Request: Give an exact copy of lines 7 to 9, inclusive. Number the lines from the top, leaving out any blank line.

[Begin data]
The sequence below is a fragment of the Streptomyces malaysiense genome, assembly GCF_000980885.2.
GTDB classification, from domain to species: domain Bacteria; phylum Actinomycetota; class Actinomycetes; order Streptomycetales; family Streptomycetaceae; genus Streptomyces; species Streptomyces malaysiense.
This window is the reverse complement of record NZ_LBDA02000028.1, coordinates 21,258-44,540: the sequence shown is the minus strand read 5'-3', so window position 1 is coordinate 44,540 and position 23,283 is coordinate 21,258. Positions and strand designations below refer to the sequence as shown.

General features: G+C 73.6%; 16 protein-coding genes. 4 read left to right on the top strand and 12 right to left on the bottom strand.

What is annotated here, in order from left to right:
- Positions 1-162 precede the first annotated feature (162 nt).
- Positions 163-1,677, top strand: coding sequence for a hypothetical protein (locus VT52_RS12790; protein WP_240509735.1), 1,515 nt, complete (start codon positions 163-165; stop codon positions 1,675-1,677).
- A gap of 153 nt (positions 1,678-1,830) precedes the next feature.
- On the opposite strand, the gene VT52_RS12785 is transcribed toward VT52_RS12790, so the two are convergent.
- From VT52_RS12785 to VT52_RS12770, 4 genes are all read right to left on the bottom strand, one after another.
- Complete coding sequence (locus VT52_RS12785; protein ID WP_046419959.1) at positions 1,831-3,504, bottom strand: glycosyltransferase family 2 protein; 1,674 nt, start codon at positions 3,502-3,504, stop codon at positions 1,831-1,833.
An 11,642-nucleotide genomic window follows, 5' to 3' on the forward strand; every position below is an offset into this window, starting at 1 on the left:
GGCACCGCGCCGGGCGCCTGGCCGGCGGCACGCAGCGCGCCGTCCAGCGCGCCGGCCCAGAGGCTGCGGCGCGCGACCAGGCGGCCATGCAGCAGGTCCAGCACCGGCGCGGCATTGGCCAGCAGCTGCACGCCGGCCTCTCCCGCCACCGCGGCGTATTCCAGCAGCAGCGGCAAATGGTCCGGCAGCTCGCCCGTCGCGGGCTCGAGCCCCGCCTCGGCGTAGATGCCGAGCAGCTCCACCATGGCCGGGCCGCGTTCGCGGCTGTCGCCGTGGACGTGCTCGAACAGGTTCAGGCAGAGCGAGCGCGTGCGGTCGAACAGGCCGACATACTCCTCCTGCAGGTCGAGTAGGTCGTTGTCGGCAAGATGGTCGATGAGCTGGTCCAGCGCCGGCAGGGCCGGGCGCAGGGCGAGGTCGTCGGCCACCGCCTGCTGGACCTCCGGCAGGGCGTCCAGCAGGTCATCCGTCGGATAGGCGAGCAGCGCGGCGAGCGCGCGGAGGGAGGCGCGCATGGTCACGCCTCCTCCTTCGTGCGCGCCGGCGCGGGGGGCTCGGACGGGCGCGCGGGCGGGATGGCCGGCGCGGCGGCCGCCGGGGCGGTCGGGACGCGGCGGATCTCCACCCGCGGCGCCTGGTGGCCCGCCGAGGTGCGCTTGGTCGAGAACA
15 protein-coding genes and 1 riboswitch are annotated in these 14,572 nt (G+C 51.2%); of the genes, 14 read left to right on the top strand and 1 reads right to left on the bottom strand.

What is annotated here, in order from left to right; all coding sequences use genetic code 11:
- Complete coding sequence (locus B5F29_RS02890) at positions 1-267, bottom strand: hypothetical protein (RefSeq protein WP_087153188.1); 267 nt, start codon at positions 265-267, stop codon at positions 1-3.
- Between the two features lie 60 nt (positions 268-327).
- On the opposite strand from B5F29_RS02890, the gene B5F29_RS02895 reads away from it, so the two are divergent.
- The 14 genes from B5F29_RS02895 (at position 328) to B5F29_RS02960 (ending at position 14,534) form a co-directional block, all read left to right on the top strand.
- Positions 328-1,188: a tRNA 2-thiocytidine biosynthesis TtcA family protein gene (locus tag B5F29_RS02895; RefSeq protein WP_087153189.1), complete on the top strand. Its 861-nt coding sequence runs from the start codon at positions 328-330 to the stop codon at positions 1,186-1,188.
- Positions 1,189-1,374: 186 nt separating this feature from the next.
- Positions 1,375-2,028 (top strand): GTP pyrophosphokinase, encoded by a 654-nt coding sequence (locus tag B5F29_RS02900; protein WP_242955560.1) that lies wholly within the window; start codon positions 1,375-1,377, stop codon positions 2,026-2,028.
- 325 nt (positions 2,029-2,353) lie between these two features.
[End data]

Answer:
- Positions 163-1,677, top strand: coding sequence for a hypothetical protein (locus VT52_RS12790; protein WP_240509735.1), 1,515 nt, complete (start codon positions 163-165; stop codon positions 1,675-1,677).
- A gap of 153 nt (positions 1,678-1,830) precedes the next feature.
- On the opposite strand, the gene VT52_RS12785 is transcribed toward VT52_RS12790, so the two are convergent.